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The Best Books I Read This Year

This article is part of a collection of my favorite media pieces in 2020.


by Rutger Bregman

Now is a rough time to be alive. Not really rough, depending on scope; the bubonic plague, great depression, 1940s Europe, and Africa under colonization would probably be worse. Actually, let’s go with “everything before 1980”. I’d say “1970”, but I’m convinced everyone in the following decade was a serial killer. Let’s keep it at 1980. Realistically, things could be worse. But coming of age as a white suburban kid in the Obama years, things looked pretty great; sure, the great recession had been raging, but we were coming out of it. The Bush years were over, and we’d definitely never elect a worse President, and, speaking of Presidents, ours was Black, so if we can’t say racism is totally over, it’s gotta be… close, right?

Then 2016 hits, and the following four years try their best to ruin our conceptualization of continuing progress. Sure, it’s still no great depression or colonial Africa, but we did get our own sort of microdose experiences with fascism and plague. In the United States, we’ve had a government that’s at best obstructionist and at worst actively harmful. To many, there’s no sense of national direction; members of my generation are the first cohort in centuries to not be guaranteed a better financial future than their parents. Is there no hope?

Author Rutger Bregman’s core argument is that you don’t need to be an unrealistically-optimistic idealist to believe in a substantially more positive future. The utopian writers of the past dreamed of a 2020 very unlike ours. Less coronavirus, less mass murder, less “all of the news is a lie”. But, against all of its horror, human history has a tendency toward progress, toward better technology, better healthcare, and more wealth for everyone, even if the folks at the top have hoarded most of the growth.

Referencing history, political arguments, and scientific studies, Bregman makes the case for a significantly more fruitful future through relatively simple changes, including the adoption of universal basic income and a shorter workweek. The pessimists will say the world’s on fire; we don’t have to consider ourselves optimists to put it out.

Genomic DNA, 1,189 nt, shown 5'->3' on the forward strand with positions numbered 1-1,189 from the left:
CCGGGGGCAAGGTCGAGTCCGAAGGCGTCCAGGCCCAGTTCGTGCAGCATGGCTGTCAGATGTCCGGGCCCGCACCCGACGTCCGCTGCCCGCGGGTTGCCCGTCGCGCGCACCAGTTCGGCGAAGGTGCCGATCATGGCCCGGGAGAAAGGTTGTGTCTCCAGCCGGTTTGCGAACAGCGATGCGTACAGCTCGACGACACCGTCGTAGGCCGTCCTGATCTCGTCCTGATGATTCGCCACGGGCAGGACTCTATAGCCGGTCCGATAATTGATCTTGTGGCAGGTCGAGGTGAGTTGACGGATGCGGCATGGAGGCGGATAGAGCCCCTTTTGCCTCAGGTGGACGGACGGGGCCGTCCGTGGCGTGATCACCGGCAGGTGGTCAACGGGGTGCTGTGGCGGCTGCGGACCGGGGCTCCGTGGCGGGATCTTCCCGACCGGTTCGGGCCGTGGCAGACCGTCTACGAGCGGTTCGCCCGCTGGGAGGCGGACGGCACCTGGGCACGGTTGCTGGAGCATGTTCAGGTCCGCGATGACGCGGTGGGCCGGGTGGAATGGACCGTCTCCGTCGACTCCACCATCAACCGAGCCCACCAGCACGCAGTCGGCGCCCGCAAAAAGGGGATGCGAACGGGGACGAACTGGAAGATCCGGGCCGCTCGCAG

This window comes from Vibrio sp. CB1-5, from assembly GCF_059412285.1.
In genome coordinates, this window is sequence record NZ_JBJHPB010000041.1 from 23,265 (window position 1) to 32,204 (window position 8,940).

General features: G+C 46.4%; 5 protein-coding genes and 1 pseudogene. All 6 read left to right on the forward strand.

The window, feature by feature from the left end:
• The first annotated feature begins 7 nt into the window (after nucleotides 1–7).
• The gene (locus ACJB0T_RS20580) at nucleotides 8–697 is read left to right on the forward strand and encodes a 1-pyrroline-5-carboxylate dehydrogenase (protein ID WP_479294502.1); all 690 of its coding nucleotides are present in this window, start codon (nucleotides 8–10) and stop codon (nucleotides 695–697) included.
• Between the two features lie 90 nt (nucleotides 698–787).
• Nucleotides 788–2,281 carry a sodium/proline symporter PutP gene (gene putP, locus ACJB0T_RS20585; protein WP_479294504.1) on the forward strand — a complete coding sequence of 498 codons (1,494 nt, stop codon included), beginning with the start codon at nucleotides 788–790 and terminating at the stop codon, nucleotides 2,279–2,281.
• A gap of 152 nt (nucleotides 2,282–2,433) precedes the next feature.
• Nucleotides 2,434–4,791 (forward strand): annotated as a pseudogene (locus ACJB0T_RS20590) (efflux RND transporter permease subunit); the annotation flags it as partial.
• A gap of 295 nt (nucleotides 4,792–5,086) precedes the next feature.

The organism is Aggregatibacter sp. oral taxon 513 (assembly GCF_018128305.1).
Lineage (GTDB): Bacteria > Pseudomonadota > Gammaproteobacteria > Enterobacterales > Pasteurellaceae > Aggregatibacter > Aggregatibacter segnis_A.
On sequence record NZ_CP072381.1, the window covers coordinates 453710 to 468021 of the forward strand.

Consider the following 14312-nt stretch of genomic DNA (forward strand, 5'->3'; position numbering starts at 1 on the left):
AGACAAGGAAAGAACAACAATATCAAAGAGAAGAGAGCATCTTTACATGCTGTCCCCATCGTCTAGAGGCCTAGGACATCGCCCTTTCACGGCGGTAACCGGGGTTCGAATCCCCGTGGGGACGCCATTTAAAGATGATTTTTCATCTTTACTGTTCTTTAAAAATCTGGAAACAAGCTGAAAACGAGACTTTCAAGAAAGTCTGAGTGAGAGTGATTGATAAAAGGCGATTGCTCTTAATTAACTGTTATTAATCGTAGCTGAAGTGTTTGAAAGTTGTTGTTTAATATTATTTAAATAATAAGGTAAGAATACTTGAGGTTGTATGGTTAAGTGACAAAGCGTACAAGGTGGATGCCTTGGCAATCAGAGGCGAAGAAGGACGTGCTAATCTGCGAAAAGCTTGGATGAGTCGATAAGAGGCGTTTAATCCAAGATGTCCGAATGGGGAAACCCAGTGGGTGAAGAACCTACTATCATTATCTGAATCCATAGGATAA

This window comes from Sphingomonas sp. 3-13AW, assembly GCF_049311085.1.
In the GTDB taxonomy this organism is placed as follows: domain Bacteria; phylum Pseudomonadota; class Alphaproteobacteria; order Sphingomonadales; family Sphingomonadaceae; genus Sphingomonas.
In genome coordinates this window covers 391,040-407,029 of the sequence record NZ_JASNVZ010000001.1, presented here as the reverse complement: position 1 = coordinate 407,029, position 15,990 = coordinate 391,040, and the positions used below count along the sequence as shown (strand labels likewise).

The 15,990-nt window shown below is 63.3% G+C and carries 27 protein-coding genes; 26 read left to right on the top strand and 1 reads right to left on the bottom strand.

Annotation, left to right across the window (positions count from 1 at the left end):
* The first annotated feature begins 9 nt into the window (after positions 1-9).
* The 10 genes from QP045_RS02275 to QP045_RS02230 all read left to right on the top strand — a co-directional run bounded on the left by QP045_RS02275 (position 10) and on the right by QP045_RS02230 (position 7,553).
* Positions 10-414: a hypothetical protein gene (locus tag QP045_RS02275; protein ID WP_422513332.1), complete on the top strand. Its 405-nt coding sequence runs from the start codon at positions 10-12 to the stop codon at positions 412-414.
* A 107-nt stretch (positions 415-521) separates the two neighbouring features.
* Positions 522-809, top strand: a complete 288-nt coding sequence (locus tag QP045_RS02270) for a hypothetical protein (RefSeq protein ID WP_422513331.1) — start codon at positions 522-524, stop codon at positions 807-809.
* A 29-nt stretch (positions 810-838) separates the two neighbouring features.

by Gretchen McCulloch

Growing up, the internet was my third parent. Computer scientists have been dealing with the internet in its entirety for decades, but social scientists have been slower to the punch. Many, if not most, kids nowadays are like me, introduced to an unlimited stream of content and online relationships as soon as they can read (if not much earlier – kids’ YouTube channels are out of control). Facebook is nearly ubiquitous, especially among older Americans, and we’re only just now getting around to the effects that its universal adoption have had on our national psyche and the well-being of national democracy. Everyone texts, be it through traditional SMS, Facebook-owned Messenger, or Facebook-owned WhatsApp. Emojis, once quirky pictorial add-ons used nearly exclusively by teenage girls, are now a component of communication for all of us. My dad sends me emojis. He likes this one: 😜

We’ve largely ignored the loftier implications of inviting emoji onto our screens, but linguist Gretchen McCulloch hasn’t. Sourcing scientific data and modern linguistic theory, McCulloch argues that emoji aren’t merely expendable ornaments for dull text, but instead something better resembling a critical step forward in how we communicate visually. Before emoji, mood was all but absent from conversations held over text – you could try to use nicer or meaner language, or you could use weighty acronyms to clarify the feeling, behind words, but those were inorganic methods that served to underscore the disconnection of text rather than repair it. Really, the best option we’d come up with were emoticons, the Neanderthal-esque progenitors of emoji dominance to come. 

Now, though, depending on your crowd, emoji might be nearly ubiquitous. They’re available on phones, computers, and social media everywhere – the current challenge in tech is less about whether emoji should be adopted, but rather how they can be made more expressive. McCulloch points out that a few emoji at the end of the message transform a message’s meaning from cold cuneiform to vivid communications of anger, humor, and love, acting to substitute the roles of voice tone, volume, and facial emotiveness. They bolster the text, giving it meaning.